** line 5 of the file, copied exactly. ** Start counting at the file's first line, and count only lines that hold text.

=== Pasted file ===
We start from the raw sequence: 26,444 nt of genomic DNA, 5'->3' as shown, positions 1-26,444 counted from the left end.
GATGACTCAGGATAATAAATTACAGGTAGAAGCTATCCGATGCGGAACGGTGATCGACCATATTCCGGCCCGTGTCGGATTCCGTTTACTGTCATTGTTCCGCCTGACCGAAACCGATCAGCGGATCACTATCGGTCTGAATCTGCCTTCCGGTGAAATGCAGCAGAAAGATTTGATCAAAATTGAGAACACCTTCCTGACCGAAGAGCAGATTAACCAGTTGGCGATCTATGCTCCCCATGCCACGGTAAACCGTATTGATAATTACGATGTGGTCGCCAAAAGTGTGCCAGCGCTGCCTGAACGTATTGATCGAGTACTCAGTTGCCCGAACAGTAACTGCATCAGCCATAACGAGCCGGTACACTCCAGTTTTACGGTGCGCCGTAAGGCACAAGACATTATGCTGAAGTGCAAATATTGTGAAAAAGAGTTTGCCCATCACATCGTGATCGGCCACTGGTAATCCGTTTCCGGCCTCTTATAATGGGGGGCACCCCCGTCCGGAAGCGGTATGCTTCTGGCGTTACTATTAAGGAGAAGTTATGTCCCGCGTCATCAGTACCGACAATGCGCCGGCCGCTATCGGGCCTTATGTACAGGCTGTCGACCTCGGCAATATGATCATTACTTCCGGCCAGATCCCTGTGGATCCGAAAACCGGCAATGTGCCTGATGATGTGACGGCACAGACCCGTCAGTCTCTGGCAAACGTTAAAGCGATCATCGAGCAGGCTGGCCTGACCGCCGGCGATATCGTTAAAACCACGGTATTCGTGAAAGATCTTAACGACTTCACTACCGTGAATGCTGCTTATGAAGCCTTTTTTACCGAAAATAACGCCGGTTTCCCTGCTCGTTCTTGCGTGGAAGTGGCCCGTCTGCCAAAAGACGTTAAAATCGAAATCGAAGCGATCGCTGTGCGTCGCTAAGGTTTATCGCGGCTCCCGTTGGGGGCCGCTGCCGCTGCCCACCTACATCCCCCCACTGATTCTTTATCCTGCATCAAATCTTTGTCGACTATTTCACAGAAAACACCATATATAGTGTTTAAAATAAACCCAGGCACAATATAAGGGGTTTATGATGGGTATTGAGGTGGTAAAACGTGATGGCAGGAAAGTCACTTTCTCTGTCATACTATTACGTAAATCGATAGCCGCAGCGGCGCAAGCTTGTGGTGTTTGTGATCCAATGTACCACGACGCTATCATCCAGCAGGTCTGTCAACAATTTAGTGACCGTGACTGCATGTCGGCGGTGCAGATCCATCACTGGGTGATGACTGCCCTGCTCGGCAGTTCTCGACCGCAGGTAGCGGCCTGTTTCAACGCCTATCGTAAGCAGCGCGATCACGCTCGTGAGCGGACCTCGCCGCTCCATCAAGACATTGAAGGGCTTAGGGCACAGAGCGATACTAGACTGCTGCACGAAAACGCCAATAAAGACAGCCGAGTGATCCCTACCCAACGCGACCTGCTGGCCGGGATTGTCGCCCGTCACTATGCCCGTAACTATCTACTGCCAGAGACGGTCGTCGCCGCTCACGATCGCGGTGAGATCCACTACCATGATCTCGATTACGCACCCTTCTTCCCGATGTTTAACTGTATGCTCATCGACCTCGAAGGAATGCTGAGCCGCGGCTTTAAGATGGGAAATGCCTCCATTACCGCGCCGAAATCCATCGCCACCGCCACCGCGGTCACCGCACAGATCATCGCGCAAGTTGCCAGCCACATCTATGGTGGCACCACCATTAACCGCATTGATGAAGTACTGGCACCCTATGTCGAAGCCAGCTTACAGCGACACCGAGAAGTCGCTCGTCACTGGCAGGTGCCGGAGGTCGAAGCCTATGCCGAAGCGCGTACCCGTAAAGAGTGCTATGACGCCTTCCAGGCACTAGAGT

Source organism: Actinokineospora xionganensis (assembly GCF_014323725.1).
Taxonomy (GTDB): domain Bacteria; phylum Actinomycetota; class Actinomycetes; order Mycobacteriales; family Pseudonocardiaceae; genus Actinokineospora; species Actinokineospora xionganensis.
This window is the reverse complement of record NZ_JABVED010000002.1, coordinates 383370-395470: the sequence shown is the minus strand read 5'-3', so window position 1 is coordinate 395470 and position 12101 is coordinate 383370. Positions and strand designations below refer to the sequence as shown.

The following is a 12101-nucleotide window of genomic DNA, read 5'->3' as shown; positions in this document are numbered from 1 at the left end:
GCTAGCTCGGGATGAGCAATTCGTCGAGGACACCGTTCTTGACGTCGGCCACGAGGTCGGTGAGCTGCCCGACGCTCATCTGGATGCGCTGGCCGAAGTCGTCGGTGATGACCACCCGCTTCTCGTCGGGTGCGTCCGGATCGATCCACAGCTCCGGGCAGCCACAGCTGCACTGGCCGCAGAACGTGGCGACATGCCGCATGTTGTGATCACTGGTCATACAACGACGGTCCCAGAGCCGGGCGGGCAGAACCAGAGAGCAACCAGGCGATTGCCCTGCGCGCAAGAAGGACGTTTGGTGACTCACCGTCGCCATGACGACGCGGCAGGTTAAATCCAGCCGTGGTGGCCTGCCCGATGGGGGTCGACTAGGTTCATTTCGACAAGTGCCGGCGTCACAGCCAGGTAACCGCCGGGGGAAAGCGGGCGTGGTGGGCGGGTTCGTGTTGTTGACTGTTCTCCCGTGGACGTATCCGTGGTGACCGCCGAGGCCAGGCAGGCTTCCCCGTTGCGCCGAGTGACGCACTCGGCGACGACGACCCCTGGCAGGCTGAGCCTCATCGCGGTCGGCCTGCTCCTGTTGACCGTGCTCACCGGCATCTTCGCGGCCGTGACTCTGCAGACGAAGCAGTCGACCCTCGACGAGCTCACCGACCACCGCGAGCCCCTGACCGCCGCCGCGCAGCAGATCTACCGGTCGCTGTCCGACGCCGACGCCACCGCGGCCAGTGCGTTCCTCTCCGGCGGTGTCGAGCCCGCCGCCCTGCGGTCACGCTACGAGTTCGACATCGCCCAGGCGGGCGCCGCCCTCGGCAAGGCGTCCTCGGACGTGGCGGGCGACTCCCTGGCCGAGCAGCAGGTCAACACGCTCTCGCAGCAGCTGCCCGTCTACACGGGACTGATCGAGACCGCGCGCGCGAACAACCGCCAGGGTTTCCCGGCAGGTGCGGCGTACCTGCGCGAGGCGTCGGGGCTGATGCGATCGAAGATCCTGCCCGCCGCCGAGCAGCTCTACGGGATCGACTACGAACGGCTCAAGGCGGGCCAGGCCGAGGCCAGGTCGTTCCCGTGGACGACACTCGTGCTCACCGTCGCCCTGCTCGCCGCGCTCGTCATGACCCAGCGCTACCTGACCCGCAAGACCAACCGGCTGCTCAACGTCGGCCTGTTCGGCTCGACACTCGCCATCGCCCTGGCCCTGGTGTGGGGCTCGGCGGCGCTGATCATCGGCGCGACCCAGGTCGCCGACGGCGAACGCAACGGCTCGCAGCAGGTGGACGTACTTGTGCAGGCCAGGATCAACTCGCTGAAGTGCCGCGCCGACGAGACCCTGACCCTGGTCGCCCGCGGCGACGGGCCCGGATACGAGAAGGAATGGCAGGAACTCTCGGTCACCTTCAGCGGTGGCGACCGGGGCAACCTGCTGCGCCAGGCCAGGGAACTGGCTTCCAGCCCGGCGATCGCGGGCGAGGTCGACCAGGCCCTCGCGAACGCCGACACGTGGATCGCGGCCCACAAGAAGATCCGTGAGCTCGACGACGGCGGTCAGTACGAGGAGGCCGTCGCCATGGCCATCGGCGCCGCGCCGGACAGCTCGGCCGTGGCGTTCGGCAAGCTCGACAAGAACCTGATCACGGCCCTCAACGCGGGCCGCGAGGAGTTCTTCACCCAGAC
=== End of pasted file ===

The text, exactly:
This window is the reverse complement of record NZ_JABVED010000002.1, coordinates 383370-395470: the sequence shown is the minus strand read 5'-3', so window position 1 is coordinate 395470 and position 12101 is coordinate 383370. Positions and strand designations below refer to the sequence as shown.